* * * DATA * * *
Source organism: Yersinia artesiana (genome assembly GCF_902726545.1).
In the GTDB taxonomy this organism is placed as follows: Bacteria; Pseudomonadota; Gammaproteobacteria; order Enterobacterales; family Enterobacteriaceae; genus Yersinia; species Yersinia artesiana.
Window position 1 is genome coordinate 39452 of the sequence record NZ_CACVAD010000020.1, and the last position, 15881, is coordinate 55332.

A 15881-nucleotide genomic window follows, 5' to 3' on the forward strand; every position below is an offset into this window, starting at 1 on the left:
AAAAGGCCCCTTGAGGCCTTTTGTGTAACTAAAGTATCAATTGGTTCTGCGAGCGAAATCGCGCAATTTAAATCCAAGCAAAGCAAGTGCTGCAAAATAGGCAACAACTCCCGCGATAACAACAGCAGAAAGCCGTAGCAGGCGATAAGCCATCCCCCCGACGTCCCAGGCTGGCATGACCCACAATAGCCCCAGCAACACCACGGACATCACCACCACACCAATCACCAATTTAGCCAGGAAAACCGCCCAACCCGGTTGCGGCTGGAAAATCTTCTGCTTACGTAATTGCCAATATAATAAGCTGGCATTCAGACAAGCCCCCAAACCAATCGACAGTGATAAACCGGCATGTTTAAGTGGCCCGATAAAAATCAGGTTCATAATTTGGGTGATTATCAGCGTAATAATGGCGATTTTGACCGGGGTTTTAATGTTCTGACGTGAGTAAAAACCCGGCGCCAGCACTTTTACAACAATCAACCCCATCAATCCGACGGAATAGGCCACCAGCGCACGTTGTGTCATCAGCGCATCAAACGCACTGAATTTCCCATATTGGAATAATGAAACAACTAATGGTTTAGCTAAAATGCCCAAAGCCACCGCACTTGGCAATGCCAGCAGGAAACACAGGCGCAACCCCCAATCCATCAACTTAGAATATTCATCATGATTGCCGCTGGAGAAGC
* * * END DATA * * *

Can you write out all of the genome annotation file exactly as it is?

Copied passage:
Source organism: Yersinia artesiana (genome assembly GCF_902726545.1).
In the GTDB taxonomy this organism is placed as follows: Bacteria; Pseudomonadota; Gammaproteobacteria; order Enterobacterales; family Enterobacteriaceae; genus Yersinia; species Yersinia artesiana.
Window position 1 is genome coordinate 39452 of the sequence record NZ_CACVAD010000020.1, and the last position, 15881, is coordinate 55332.

A 15881-nucleotide genomic window follows, 5' to 3' on the forward strand; every position below is an offset into this window, starting at 1 on the left:
AAAAGGCCCCTTGAGGCCTTTTGTGTAACTAAAGTATCAATTGGTTCTGCGAGCGAAATCGCGCAATTTAAATCCAAGCAAAGCAAGTGCTGCAAAATAGGCAACAACTCCCGCGATAACAACAGCAGAAAGCCGTAGCAGGCGATAAGCCATCCCCCCGACGTCCCAGGCTGGCATGACCCACAATAGCCCCAGCAACACCACGGACATCACCACCACACCAATCACCAATTTAGCCAGGAAAACCGCCCAACCCGGTTGCGGCTGGAAAATCTTCTGCTTACGTAATTGCCAATATAATAAGCTGGCATTCAGACAAGCCCCCAAACCAATCGACAGTGATAAACCGGCATGTTTAAGTGGCCCGATAAAAATCAGGTTCATAATTTGGGTGATTATCAGCGTAATAATGGCGATTTTGACCGGGGTTTTAATGTTCTGACGTGAGTAAAAACCCGGCGCCAGCACTTTTACAACAATCAACCCCATCAATCCGACGGAATAGGCCACCAGCGCACGTTGTGTCATCAGCGCATCAAACGCACTGAATTTCCCATATTGGAATAATGAAACAACTAATGGTTTAGCTAAAATGCCCAAAGCCACCGCACTTGGCAATGCCAGCAGGAAACACAGGCGCAACCCCCAATCCATCAACTTAGAATATTCATCATGATTGCCGCTGGAGAAGC